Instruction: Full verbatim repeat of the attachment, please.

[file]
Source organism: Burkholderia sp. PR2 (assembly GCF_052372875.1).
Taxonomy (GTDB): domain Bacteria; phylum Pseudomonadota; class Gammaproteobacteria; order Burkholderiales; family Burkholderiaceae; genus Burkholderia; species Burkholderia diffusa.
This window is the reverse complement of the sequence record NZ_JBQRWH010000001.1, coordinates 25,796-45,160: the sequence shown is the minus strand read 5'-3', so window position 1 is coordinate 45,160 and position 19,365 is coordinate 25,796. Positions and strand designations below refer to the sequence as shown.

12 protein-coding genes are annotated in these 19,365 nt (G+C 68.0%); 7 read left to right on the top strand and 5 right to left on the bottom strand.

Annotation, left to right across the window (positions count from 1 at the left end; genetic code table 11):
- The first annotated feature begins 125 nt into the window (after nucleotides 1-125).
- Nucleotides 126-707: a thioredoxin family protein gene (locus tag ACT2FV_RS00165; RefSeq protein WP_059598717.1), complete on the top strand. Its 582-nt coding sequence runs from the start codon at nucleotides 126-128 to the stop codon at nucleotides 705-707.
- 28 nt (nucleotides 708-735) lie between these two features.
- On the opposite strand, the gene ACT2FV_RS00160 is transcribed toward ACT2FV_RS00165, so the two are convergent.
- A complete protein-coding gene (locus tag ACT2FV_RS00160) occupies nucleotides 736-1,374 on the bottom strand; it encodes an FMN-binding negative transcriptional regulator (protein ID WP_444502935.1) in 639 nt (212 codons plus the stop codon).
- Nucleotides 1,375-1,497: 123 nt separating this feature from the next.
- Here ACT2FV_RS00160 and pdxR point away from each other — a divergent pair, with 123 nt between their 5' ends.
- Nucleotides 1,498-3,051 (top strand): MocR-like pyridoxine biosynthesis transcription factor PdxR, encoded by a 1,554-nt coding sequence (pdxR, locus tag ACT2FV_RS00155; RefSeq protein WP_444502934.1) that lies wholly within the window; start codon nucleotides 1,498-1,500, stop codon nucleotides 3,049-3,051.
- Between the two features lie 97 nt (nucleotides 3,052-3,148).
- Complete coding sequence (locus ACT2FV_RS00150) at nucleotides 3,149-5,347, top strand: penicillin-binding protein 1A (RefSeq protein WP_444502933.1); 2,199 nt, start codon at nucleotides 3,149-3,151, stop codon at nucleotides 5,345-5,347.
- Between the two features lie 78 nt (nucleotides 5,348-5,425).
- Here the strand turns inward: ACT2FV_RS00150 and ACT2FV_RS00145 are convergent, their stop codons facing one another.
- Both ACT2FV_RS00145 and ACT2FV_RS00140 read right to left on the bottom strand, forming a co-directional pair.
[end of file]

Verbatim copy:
Source organism: Burkholderia sp. PR2 (assembly GCF_052372875.1).
Taxonomy (GTDB): domain Bacteria; phylum Pseudomonadota; class Gammaproteobacteria; order Burkholderiales; family Burkholderiaceae; genus Burkholderia; species Burkholderia diffusa.
This window is the reverse complement of the sequence record NZ_JBQRWH010000001.1, coordinates 25,796-45,160: the sequence shown is the minus strand read 5'-3', so window position 1 is coordinate 45,160 and position 19,365 is coordinate 25,796. Positions and strand designations below refer to the sequence as shown.

12 protein-coding genes are annotated in these 19,365 nt (G+C 68.0%); 7 read left to right on the top strand and 5 right to left on the bottom strand.

Annotation, left to right across the window (positions count from 1 at the left end; genetic code table 11):
- The first annotated feature begins 125 nt into the window (after nucleotides 1-125).
- Nucleotides 126-707: a thioredoxin family protein gene (locus tag ACT2FV_RS00165; RefSeq protein WP_059598717.1), complete on the top strand. Its 582-nt coding sequence runs from the start codon at nucleotides 126-128 to the stop codon at nucleotides 705-707.
- 28 nt (nucleotides 708-735) lie between these two features.
- On the opposite strand, the gene ACT2FV_RS00160 is transcribed toward ACT2FV_RS00165, so the two are convergent.
- A complete protein-coding gene (locus tag ACT2FV_RS00160) occupies nucleotides 736-1,374 on the bottom strand; it encodes an FMN-binding negative transcriptional regulator (protein ID WP_444502935.1) in 639 nt (212 codons plus the stop codon).
- Nucleotides 1,375-1,497: 123 nt separating this feature from the next.
- Here ACT2FV_RS00160 and pdxR point away from each other — a divergent pair, with 123 nt between their 5' ends.
- Nucleotides 1,498-3,051 (top strand): MocR-like pyridoxine biosynthesis transcription factor PdxR, encoded by a 1,554-nt coding sequence (pdxR, locus tag ACT2FV_RS00155; RefSeq protein WP_444502934.1) that lies wholly within the window; start codon nucleotides 1,498-1,500, stop codon nucleotides 3,049-3,051.
- Between the two features lie 97 nt (nucleotides 3,052-3,148).
- Complete coding sequence (locus ACT2FV_RS00150) at nucleotides 3,149-5,347, top strand: penicillin-binding protein 1A (RefSeq protein WP_444502933.1); 2,199 nt, start codon at nucleotides 3,149-3,151, stop codon at nucleotides 5,345-5,347.
- Between the two features lie 78 nt (nucleotides 5,348-5,425).
- Here the strand turns inward: ACT2FV_RS00150 and ACT2FV_RS00145 are convergent, their stop codons facing one another.
- Both ACT2FV_RS00145 and ACT2FV_RS00140 read right to left on the bottom strand, forming a co-directional pair.